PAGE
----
Former South Carolina Governor Mark Sanford said Wednesday he began his longshot campaign to challenge President Donald Trump for the GOP presidential nomination to reopen a debate about what it means to be a Republican.
“The Republican Party is not exactly the Republican Party that I invested a lot of years of my life into,” Sanford told PBS NewsHour’s anchor and managing editor, Judy Woodruff. “Is this really the direction we want to go?”
Sanford, who made his name in Congress as a fiscal hawk, is centering his campaign on traditional Republican positions of curbing excess government spending and tackling rising national debt, which he said has “gone out of control in Washington.”
The former Lowcountry congressman acknowledged that reducing a deficit of more than $22 trillion would mean unpopular changes to Social Security and Medicare but argued that confronting the fiscal crisis head-on is the only way to avoid financial catastrophe.
“We are at a tipping point,” Sanford warned. Without action, he said, “the financial markets will bring us back to reality, and it’ll be bruising to every one of us.”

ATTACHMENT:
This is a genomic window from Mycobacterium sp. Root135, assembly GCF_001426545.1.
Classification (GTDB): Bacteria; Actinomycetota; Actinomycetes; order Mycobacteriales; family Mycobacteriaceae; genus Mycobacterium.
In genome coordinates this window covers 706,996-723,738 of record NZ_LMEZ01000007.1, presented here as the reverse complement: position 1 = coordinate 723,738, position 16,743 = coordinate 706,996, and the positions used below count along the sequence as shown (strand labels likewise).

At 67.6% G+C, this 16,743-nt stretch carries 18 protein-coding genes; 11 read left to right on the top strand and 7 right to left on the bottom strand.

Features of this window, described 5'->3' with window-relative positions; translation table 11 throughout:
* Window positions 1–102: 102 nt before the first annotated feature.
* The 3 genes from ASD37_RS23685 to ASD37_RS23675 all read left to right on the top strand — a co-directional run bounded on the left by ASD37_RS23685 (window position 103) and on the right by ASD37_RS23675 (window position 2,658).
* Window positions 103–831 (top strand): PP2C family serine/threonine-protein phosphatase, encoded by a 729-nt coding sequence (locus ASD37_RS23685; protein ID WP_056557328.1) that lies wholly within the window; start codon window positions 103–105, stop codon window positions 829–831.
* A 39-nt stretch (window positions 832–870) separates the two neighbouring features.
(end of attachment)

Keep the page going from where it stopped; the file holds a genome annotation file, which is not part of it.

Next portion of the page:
Sanford is the third Republican candidate taking on Trump for the nomination, joining former Illinois Congressman Joe Walsh and former Massachusetts Governor Bill Weld. But to win, all three insurgent candidates would have to overcome Trump’s overwhelming support among Republican voters. In the most recent PBS NewsHour/NPR/Marist poll, President Trump received an 87% approval rating from Republicans.
More highlights from the interview:
- On trade: “You start a trade war, you don’t know exactly where it ends,” Sanford said. He called President Trump’s strategy to impose tariffs on Chinese goods “mistaken,” arguing that the tariffs slow national economic growth and hurt American consumers.
- On climate change: “I believe in science,” Sanford stated when asked if he would echo the Trump administration’s skepticism of climate science. “It is inconceivable to me that you believe in the miracles of modern medicine and what science can do in healing the human body, but don’t believe in science outside of the body as it relates to the larger ecosystem that we live in as human beings,” Sanford added.
- On North Korea: Sanford said, as president, he would not meet with Chairman Kim Jong Un, breaking with the Trump administration’s strategy on North Korea. “[Chairman Kim] has proven himself an awfully bad actor on the world stage,” Sanford said, adding that the North Korean government “needs to do some things that show verification before we step out in trusting them and meeting with them.”